Brilliance on the oboe

The oboe is one of the most obdurately difficult of the wind family to master. At 30, the Swiss player Heinz Holliger, who played in Bulawayo last night accompanied by Edith Picht-Axenfeld, is without doubt already a virtuoso of the first rank.


An enterprising programme exploited his brilliance and shrewdly. The repertoire is small, but he chose works which called not only on his extensive technical resources but also his ability to find a myriad of expressive nuances in an instrument which can easily sound monotonous.

The early F major Mozart Sonata and Donizetti’s in the same key showed the warmth of tone – Germanic, rather than the faintly acid tone quality most British players favour – and subtlety of phrasing

The Schumann Romances he played with greater emotional amplitude, helped here by the greater calls made on the lower registers of the oboe.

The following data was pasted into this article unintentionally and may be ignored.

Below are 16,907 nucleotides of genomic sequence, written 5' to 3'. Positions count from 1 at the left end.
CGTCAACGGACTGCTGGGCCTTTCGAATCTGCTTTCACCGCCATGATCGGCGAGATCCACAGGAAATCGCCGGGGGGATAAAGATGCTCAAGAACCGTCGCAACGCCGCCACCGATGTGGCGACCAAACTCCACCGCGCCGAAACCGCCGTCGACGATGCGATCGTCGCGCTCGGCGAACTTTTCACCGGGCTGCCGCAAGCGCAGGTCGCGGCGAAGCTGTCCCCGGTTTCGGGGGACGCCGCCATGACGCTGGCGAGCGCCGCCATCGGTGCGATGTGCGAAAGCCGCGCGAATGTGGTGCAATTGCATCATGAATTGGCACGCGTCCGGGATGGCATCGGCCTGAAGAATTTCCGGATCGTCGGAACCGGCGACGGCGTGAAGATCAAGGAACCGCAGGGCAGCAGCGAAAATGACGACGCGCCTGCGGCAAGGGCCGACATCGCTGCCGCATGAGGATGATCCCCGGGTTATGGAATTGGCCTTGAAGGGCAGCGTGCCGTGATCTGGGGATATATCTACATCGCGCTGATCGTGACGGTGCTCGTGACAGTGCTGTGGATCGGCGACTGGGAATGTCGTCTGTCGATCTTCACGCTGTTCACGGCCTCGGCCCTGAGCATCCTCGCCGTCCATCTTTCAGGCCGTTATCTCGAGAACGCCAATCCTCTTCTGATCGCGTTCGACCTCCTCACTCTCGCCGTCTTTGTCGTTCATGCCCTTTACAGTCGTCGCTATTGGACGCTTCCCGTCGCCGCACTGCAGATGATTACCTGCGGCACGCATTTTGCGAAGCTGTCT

Question

Miraculous tonal control and imaginative projection made Britten’s Metamorphoses for solo oboe the highlight of the evening, which was nicely rounded off with Milhaud’s sly and pawky Sonatina.

Miss Picht-Axenfeld accompanied with total accord; neither too effacing nor too assertive.

Would the final Schumann Romance have hung together better if they had treated it less episodically, with greater rhythmic continuity?

That Miss Picht-Axenfeld is an artist of great distinction in her own right was clear in two Impromptus from Schubert’s Op 42. These were technically impeccable and touched the heart of Schubert’s emotional reticence. Her clarity of fingering, rhythmic play and quiet washes of tone, leading to an impressively stated climax in Debussy’s Estampes, completed and exciting evening well out of the usual run, both performance-wise and regarding choice of programme.

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